Between the new normal that is working from home and e-learning for students of all ages, having functional electronic devices is extremely important. But that doesn't mean needing to run out and buy the latest and greatest model. In fact, this cycle of constantly upgrading our devices to keep up with the newest technology is an incredibly dangerous habit.

The amount of e-waste we produce each year is growing at an increasing rate, and the improper treatment and disposal of this waste is harmful to both human health and the planet.

So what's the solution? While no one expects you to stop purchasing new phones, laptops, and other devices, what you can do is consider where you're purchasing them from and how often in order to help improve the planet for future generations.

Keep Reading Show less

It sounds like a ridiculous, sensationalist headline, but it's real. In Cheshire County, New Hampshire, a transsexual, anarchist Satanist has won the GOP nomination for county sheriff. Aria DiMezzo, who refers to herself as a "She-Male" and whose campaign motto was "F*** the Police," ran as a Republican in the primary. Though she ran unopposed on the ballot, according to Fox News, she anticipated that she would lose to a write-in candidate. Instead, 4,211 voters filled in the bubble next to her name, making her the official Republican candidate for county sheriff.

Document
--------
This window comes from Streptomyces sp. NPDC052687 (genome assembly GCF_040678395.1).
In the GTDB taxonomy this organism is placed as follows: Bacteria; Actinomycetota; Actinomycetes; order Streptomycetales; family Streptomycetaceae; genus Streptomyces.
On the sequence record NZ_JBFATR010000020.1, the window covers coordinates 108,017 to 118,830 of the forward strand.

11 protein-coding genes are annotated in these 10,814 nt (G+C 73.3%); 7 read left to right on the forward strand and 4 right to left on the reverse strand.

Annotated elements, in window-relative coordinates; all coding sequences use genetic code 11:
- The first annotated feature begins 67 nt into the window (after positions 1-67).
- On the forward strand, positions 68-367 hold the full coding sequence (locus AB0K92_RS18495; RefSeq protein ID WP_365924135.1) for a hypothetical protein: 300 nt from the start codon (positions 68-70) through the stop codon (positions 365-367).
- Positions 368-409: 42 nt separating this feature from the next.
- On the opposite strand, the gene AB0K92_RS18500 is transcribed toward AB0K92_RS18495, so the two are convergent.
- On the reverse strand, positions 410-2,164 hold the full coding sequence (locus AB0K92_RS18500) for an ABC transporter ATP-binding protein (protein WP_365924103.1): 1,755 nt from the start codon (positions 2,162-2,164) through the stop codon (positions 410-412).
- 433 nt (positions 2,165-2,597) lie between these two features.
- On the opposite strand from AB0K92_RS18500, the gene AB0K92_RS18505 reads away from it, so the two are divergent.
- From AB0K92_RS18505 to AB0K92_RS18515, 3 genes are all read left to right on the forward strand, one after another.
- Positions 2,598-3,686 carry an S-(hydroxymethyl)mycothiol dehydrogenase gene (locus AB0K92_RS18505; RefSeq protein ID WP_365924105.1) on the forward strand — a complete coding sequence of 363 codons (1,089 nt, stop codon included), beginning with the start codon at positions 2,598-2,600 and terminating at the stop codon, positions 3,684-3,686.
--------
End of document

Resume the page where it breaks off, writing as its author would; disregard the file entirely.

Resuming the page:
DiMezzo is clear about why she ran—to show how "clueless the average voter is" and to prove that "the system is utterly and hopelessly broken"—stances that her win only serves to reinforce.

In a blog post published on Friday, DiMezzo explained how she had never tried to hide who she was and that anyone could have looked her up to see what she was about, in addition to pointing out that those who are angry with her have no one to blame but themselves:

Keep Reading Show less

Schools often have to walk a fine line when it comes to parental complaints. Diverse backgrounds, beliefs, and preferences for what kids see and hear will always mean that schools can't please everyone all the time, so educators have to discern what's best for the whole, broad spectrum of kids in their care.

Sometimes, what's best is hard to discern. Sometimes it's absolutely not.

Such was the case this week when a parent at a St. Louis elementary school complained in a Facebook group about a book that was read to her 7-year-old. The parent wrote:

"Anyone else check out the read a loud book on Canvas for 2nd grade today? Ron's Big Mission was the book that was read out loud to my 7 year old. I caught this after she watched it bc I was working with my 3rd grader. I have called my daughters school. Parents, we have to preview what we are letting the kids see on there."

Keep Reading Show less